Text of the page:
The second of a three-part blog post series exploring EV batteries’ end of life challenges
Albert Einstein said it best - matter can neither be created nor destroyed. In other words, new EV batteries are mass produced every day, they don’t cease to exist the day they stop working. The capacity in which batteries in circulation continue is the domino effect of many different players and components, from the cobalt mines in Africa, to the disposal facility in Belgium.
As discussed in our previous post, EV batteries experience a slow degradation in performance, up to a certain point where the battery is no longer viable for driving (such as insufficient range or inefficient charging). When this happens, the vehicle battery is considered to have finished its “first life”. This insinuates that the battery could have a “second life”, or alternative purpose. At this point, the options are to recycle it, discard it, or repurpose it (giving it that “second life”).
In this post we will explore the factors that make EV battery recycling more complicated than it may seem at first glance, and explain the potential reasons behind why the fate of so many first life batteries is to reach the landfill.
What are the contributing factors to battery disposal?
It’s hard to talk about EV battery recycling without first addressing the elephant in the room - besides the clear environmental advantage, recycling is a time and resource-intensive venture. What is preventing us from discarding a used battery, mining new raw materials, and starting fresh after every old battery has run its course? This question is not trivial, and the answer directly impacts the future market of battery recycle and reuse.
Recycling is easier said than done. When it is more convenient and/or inexpensive to get rid of batteries than to recycle them, throwing away may become the default. Despite the batteries’ high flammability levels and potential for explosion, discarding them remains at least somewhat legal. We can identify four main factors that may directly or indirectly contribute to the discarding of batteries.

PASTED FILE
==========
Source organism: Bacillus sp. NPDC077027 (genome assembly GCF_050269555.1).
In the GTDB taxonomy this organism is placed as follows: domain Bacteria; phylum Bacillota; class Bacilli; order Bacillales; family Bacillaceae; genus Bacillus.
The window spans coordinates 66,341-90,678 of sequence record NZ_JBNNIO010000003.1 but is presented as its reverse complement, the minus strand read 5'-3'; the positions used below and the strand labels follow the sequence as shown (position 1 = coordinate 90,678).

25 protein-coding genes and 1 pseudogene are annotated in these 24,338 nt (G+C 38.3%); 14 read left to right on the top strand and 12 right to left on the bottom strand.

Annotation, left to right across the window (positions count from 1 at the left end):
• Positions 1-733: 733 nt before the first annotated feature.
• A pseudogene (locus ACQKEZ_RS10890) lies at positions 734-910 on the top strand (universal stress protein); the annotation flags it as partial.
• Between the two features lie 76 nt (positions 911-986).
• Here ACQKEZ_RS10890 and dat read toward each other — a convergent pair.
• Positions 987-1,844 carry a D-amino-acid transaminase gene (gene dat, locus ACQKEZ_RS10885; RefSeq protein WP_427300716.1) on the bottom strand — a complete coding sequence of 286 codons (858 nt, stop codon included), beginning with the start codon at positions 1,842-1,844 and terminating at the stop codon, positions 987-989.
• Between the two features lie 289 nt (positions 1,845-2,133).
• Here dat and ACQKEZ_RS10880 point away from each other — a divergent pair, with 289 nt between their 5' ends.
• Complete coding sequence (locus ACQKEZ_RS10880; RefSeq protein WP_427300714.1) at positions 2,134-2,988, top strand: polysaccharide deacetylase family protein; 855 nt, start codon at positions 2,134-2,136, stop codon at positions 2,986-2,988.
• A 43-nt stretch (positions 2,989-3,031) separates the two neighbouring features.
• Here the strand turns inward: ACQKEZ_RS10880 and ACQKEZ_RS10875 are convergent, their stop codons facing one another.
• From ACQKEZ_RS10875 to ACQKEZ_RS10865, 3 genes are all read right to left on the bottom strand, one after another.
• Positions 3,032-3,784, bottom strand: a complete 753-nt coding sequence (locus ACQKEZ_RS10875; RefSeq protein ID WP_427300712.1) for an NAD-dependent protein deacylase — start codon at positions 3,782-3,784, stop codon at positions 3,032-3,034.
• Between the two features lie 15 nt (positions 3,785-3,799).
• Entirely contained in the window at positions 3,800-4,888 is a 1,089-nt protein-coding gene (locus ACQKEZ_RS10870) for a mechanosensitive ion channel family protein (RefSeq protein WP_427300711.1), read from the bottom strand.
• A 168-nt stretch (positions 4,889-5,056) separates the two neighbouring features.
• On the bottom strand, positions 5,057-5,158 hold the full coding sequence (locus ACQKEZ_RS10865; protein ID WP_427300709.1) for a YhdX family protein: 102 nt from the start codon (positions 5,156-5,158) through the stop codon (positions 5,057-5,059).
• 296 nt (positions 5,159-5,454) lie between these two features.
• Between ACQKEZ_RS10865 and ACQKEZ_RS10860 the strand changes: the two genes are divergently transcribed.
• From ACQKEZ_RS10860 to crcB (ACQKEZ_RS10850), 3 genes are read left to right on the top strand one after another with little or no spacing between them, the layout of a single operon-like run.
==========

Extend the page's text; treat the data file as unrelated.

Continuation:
1. Too many kinds of batteries - lack of standardization
Each battery is designed by its manufacturer, oftentimes in cooperation with the automotive OEM, they tailor it to fit the OEM’s EV model. This creates various versions of batteries and paks, making it more complex to establish a standard recycling protocol and infrastructure. Once again, the more inconveniences associated with the recycling process the more impact on battery discarding rates.
2. Battery pricing - the affordability of new batteries may threaten the incentives for recycling
In the past decade, the prices of batteries have plummeted a whopping 80-85% and are predicted to continue dropping. This is due to more mass-producing factories and manufacturers getting better at what they do in anticipation of a surge in EV use.
Surprisingly, the cost drivers are the tools to assemble batteries and not the natural metals themselves. The impact that rising prices of lithium, cobalt, nickel or manganese have is negligible, making battery manufacturers more motivated than ever for production and mass sales.
3. Immature regulation and infrastructure
By 2030, we’d like to believe aspects such as maintaining and charging an electric vehicle will be as easy and simple as doing so today for internal combustion engine cars. However, ICE vehicles have been the default for over a century, it may take some time to achieve the same level of seamlessness when it comes to EVs.